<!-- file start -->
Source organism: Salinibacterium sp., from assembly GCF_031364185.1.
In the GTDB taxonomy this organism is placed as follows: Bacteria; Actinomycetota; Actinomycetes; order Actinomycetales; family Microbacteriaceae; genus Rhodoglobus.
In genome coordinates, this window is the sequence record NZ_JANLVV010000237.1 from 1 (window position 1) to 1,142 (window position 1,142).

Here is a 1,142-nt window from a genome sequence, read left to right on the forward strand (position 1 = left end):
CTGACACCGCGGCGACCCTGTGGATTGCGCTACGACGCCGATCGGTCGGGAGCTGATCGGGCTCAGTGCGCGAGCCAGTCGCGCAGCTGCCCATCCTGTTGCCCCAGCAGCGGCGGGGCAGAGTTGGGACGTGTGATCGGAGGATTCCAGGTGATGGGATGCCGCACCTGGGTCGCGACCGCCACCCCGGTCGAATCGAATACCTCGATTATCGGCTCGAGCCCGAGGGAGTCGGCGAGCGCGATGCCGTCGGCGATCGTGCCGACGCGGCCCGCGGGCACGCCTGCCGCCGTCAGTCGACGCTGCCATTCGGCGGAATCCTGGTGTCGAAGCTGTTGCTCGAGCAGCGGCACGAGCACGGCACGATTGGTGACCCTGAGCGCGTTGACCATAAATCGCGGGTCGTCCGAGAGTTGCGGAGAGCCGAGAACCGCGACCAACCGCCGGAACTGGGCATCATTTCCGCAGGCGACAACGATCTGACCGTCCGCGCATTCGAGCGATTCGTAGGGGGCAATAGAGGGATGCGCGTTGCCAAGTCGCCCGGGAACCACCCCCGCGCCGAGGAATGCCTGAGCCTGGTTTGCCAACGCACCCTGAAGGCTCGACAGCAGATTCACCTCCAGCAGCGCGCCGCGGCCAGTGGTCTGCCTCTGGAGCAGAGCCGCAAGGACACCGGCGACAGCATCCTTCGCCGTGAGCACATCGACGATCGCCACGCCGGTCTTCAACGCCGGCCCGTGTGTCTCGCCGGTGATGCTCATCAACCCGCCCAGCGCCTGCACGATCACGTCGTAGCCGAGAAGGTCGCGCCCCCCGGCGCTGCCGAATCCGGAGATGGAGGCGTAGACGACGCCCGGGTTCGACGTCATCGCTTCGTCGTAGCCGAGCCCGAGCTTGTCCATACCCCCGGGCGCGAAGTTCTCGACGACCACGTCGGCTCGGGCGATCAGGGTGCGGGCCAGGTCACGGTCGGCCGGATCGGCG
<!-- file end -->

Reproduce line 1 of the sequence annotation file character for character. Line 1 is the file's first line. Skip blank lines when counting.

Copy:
Source organism: Salinibacterium sp., from assembly GCF_031364185.1.